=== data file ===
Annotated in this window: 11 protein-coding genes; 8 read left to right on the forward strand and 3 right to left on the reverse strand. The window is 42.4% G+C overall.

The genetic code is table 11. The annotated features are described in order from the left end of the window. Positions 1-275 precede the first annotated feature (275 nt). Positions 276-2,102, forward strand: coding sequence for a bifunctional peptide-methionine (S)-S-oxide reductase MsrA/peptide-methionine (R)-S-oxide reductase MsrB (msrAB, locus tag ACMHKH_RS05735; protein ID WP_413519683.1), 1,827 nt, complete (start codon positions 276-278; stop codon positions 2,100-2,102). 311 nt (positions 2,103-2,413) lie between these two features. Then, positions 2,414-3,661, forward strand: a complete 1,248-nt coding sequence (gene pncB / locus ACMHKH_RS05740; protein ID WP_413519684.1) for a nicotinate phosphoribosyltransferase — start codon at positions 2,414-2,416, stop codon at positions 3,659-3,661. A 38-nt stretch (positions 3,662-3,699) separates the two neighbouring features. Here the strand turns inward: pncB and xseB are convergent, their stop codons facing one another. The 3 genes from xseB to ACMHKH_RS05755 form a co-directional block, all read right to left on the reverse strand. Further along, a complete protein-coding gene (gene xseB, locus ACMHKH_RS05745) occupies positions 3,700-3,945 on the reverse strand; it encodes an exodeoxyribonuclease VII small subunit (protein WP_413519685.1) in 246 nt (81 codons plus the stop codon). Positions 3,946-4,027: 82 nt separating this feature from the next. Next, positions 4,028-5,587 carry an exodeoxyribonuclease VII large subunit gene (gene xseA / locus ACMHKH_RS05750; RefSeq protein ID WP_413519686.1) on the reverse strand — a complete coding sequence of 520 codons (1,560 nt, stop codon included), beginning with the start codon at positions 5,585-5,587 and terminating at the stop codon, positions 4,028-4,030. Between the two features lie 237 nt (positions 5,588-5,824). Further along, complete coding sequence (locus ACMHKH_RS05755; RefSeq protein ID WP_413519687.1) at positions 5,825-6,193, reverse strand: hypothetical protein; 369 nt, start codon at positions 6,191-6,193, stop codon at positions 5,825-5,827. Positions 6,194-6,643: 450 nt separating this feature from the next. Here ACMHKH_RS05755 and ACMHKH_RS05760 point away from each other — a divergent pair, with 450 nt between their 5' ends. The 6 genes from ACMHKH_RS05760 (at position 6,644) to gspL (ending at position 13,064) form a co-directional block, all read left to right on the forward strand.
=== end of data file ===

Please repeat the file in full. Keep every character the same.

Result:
Annotated in this window: 11 protein-coding genes; 8 read left to right on the forward strand and 3 right to left on the reverse strand. The window is 42.4% G+C overall.

The genetic code is table 11. The annotated features are described in order from the left end of the window. Positions 1-275 precede the first annotated feature (275 nt). Positions 276-2,102, forward strand: coding sequence for a bifunctional peptide-methionine (S)-S-oxide reductase MsrA/peptide-methionine (R)-S-oxide reductase MsrB (msrAB, locus tag ACMHKH_RS05735; protein ID WP_413519683.1), 1,827 nt, complete (start codon positions 276-278; stop codon positions 2,100-2,102). 311 nt (positions 2,103-2,413) lie between these two features. Then, positions 2,414-3,661, forward strand: a complete 1,248-nt coding sequence (gene pncB / locus ACMHKH_RS05740; protein ID WP_413519684.1) for a nicotinate phosphoribosyltransferase — start codon at positions 2,414-2,416, stop codon at positions 3,659-3,661. A 38-nt stretch (positions 3,662-3,699) separates the two neighbouring features. Here the strand turns inward: pncB and xseB are convergent, their stop codons facing one another. The 3 genes from xseB to ACMHKH_RS05755 form a co-directional block, all read right to left on the reverse strand. Further along, a complete protein-coding gene (gene xseB, locus ACMHKH_RS05745) occupies positions 3,700-3,945 on the reverse strand; it encodes an exodeoxyribonuclease VII small subunit (protein WP_413519685.1) in 246 nt (81 codons plus the stop codon). Positions 3,946-4,027: 82 nt separating this feature from the next. Next, positions 4,028-5,587 carry an exodeoxyribonuclease VII large subunit gene (gene xseA / locus ACMHKH_RS05750; RefSeq protein ID WP_413519686.1) on the reverse strand — a complete coding sequence of 520 codons (1,560 nt, stop codon included), beginning with the start codon at positions 5,585-5,587 and terminating at the stop codon, positions 4,028-4,030. Between the two features lie 237 nt (positions 5,588-5,824). Further along, complete coding sequence (locus ACMHKH_RS05755; RefSeq protein ID WP_413519687.1) at positions 5,825-6,193, reverse strand: hypothetical protein; 369 nt, start codon at positions 6,191-6,193, stop codon at positions 5,825-5,827. Positions 6,194-6,643: 450 nt separating this feature from the next. Here ACMHKH_RS05755 and ACMHKH_RS05760 point away from each other — a divergent pair, with 450 nt between their 5' ends. The 6 genes from ACMHKH_RS05760 (at position 6,644) to gspL (ending at position 13,064) form a co-directional block, all read left to right on the forward strand.